July 21, 2018

Quarterly Meeting

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The Doodlebug Island Development and Adjudication Board, Bureau of Licensing and Energy recently held their “quarterly” meeting; actually held sporadically and on an unpublished basis–to consider two licensing requests. The first involved the application of Bink Manley to start a fish-food operation; the second, an application to establish a counseling service whose purpose centered around a vortex and crystal recovery program. After the shortest meeting on record (no records are ever kept), members of the licensing bureau approved the first and denied the second.

Naturally, Bink was elated while the counseling service people were outraged. “Are we to understand,” they demanded, “that you approve feeding fish but refuse us the right to feed the souls of those impacted by the presence or absence of Sedona vortices?”

“We’re aware of your good intentions; we just don’t happen to share the same vision,” replied Chairman Dan Brinker. “We consider anyone willing to stumble around these hills looking for centers of cosmic wonder to be centers of cosmic curiosity themselves.”

“But have you considered the devastation and disappointment of people who have spent their hard earned money to buy Red Rock Passes only to find no parking spaces left to them, and who are ticketed for parking in undesignated places, and who then endure the heat and stress of hiking to remote spots only to discover no place nor energy different from that of the lobby of the Sedona Chamber of Commerce?”

“Yes, but isn’t that Sedona’s problem? You’ll notice there’s not a single vortex on Doodlebug Island, and if anyone finds one we’ll pave over it! Besides, we find it quaintly amusing that grown people need to be patted on the head and assured their silliness is something bordering on a quest for spiritual guidance.”

No amount of cajoling or angry remonstrance could sway board members, so eventually the counseling people left, swearing to “take the issue to the people of Doodlebug for redress!”

Now, Bink’s business venture enjoyed the enthusiastic support of board members because it promised to solve a real dilemma, that of disposing of no-longer-edible bulk foods stored by members of the LDS (Mormon) church who, encouraged by their leaders to keep a two-year supply, have stored beans, rice, wheat, and flour which can become rancid or “mealy.”

Bink, himself, is LDS and knows the problem first hand. In fact, it was when he was about to dump some weevily wheat into the Sedona landfill that he remembered an “invitation to bid” announcement submitted to the Excentric by the Arizona Game and Fish Commission. The request for bids concerned food suitable for trout being raised in the Page Springs Hatchery. Bink looked at the wheat he was about to dump and wondered if it would make good fish food.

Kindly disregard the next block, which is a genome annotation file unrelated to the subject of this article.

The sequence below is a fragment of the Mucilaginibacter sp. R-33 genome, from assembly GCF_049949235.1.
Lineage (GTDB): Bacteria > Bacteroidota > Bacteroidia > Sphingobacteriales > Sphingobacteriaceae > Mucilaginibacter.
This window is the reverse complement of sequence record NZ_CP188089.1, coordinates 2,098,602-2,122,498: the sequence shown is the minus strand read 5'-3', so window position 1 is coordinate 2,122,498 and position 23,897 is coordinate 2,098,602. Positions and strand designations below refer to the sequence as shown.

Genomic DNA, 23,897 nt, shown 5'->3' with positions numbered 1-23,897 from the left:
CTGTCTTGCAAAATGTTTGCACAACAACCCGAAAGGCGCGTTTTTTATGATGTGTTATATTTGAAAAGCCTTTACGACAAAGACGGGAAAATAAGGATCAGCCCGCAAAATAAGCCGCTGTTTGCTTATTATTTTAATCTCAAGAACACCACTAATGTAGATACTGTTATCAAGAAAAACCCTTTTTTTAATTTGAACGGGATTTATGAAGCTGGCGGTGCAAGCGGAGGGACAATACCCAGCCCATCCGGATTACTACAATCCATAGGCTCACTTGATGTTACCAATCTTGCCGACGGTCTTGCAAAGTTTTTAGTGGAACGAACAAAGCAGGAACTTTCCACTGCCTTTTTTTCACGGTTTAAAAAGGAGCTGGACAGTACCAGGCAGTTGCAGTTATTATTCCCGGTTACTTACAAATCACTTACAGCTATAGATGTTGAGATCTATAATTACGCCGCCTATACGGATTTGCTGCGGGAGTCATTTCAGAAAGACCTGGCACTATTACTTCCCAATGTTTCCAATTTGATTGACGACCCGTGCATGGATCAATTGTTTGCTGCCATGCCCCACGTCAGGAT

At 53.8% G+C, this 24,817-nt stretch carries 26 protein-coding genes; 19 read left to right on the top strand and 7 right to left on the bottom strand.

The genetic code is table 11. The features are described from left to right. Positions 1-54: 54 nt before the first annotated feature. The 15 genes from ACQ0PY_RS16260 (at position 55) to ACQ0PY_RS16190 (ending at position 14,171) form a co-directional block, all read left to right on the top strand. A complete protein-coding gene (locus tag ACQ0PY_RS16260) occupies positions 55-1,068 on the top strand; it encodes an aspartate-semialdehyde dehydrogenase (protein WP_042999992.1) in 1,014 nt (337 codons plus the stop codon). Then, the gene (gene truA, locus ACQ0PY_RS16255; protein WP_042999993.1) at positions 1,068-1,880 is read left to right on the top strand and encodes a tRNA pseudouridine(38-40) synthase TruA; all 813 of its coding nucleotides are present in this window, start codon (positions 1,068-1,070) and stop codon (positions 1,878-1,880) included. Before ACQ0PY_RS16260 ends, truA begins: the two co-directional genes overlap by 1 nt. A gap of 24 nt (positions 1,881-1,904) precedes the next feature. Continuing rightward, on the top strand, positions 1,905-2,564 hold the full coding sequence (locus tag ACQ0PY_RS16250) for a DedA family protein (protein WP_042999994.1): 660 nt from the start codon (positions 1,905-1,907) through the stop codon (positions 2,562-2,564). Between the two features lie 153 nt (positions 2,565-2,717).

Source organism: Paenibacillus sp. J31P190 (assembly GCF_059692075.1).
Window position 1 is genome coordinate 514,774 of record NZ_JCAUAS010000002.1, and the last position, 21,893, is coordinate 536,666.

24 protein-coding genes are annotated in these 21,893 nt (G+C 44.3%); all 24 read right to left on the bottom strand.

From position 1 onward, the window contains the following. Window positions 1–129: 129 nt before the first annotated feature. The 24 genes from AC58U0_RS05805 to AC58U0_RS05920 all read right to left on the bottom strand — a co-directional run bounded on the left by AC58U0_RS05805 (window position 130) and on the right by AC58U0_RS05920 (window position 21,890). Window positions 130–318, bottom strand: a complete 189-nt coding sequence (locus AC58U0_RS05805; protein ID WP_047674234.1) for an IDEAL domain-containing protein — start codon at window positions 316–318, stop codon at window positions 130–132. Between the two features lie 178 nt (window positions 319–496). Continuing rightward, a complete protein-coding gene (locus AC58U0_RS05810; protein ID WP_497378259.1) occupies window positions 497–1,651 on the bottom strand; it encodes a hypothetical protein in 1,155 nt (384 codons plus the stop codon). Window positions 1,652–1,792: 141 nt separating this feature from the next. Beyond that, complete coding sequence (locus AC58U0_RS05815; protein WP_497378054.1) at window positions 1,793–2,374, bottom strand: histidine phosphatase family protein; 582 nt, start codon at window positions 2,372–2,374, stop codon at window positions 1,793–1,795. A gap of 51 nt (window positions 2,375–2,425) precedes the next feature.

“Why, the weevils would be a bonus, if anything,” he thought.

With that, he took the wheat home, ground it carefully, and went to making small glutinous biscuits which he baked lightly and fed to his wife’s goldfish. They attacked the biscuits with relish and seemed to flourish, so he submitted his idea to Arizona Game and Fish in the form of a bid, and simultaneously requested a Doodlebug Business License. Both were granted.

The venture appears to stand an excellent chance of success, for the LDS folks now have something to do with their unused and unusable storage, and the Game and Fish people appear to be delighted with their low-budget solution to feeding so many hungry fish.

Well, flushed with success in keeping guidance, counseling, and psychological services a vain hope on someone else’s horizon, members of the Development and Adjudication Board, Bureau of Licensing and Energy–locally referred to as DABBLE–congratulated themselves on launching a new and needed service and adjourned until further need.

“If we get any new applications, we’ll try posting notice of the meeting a day or two in advance, but the agenda is privileged information,” they said. “After all, we volunteer for this job which means if we don’t get the sunscreen, we’re not going to take much sunshine.”

As editor of the Doodlebug newspaper, I sometimes know when this or other agencies are meeting, but I don’t print the information. Participatory democracy sounds like a good idea until you try it. Then it’s like attempting to resurrect a June bug spattered over the grill of a Mercedes Benz. But don’t worry, we don’t pay any of our elected or appointed officials, and you’d be surprised how that contributes to limited ambition, government, and budgetary outlay. If we did, we might need that counseling help.

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